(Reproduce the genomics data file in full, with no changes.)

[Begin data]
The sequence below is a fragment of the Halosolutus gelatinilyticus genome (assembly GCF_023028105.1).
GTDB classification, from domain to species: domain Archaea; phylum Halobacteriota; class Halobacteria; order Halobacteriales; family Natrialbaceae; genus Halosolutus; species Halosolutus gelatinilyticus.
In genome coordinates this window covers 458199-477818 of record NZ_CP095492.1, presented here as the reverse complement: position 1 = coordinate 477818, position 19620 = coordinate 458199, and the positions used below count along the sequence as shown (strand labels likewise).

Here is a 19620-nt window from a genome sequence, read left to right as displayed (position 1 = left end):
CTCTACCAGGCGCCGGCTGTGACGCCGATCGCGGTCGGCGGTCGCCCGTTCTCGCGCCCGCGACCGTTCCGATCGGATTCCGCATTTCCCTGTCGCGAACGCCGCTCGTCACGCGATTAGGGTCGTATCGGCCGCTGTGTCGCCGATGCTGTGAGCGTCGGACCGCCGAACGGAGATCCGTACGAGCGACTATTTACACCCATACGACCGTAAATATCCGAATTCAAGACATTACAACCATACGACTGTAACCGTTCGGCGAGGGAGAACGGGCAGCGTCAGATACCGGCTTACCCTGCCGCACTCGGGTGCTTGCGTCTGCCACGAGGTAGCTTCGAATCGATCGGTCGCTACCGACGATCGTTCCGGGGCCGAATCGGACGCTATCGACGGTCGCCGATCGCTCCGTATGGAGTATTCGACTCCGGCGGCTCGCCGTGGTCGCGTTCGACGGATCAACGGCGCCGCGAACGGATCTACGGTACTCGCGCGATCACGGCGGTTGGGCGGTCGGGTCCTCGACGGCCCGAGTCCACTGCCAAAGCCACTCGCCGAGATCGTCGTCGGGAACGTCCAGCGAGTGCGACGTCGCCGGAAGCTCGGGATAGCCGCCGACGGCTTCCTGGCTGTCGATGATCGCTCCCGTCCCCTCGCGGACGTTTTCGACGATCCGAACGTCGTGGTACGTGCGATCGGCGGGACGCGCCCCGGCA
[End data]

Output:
The sequence below is a fragment of the Halosolutus gelatinilyticus genome (assembly GCF_023028105.1).
GTDB classification, from domain to species: domain Archaea; phylum Halobacteriota; class Halobacteria; order Halobacteriales; family Natrialbaceae; genus Halosolutus; species Halosolutus gelatinilyticus.
In genome coordinates this window covers 458199-477818 of record NZ_CP095492.1, presented here as the reverse complement: position 1 = coordinate 477818, position 19620 = coordinate 458199, and the positions used below count along the sequence as shown (strand labels likewise).

Here is a 19620-nt window from a genome sequence, read left to right as displayed (position 1 = left end):
CTCTACCAGGCGCCGGCTGTGACGCCGATCGCGGTCGGCGGTCGCCCGTTCTCGCGCCCGCGACCGTTCCGATCGGATTCCGCATTTCCCTGTCGCGAACGCCGCTCGTCACGCGATTAGGGTCGTATCGGCCGCTGTGTCGCCGATGCTGTGAGCGTCGGACCGCCGAACGGAGATCCGTACGAGCGACTATTTACACCCATACGACCGTAAATATCCGAATTCAAGACATTACAACCATACGACTGTAACCGTTCGGCGAGGGAGAACGGGCAGCGTCAGATACCGGCTTACCCTGCCGCACTCGGGTGCTTGCGTCTGCCACGAGGTAGCTTCGAATCGATCGGTCGCTACCGACGATCGTTCCGGGGCCGAATCGGACGCTATCGACGGTCGCCGATCGCTCCGTATGGAGTATTCGACTCCGGCGGCTCGCCGTGGTCGCGTTCGACGGATCAACGGCGCCGCGAACGGATCTACGGTACTCGCGCGATCACGGCGGTTGGGCGGTCGGGTCCTCGACGGCCCGAGTCCACTGCCAAAGCCACTCGCCGAGATCGTCGTCGGGAACGTCCAGCGAGTGCGACGTCGCCGGAAGCTCGGGATAGCCGCCGACGGCTTCCTGGCTGTCGATGATCGCTCCCGTCCCCTCGCGGACGTTTTCGACGATCCGAACGTCGTGGTACGTGCGATCGGCGGGACGCGCCCCGGCA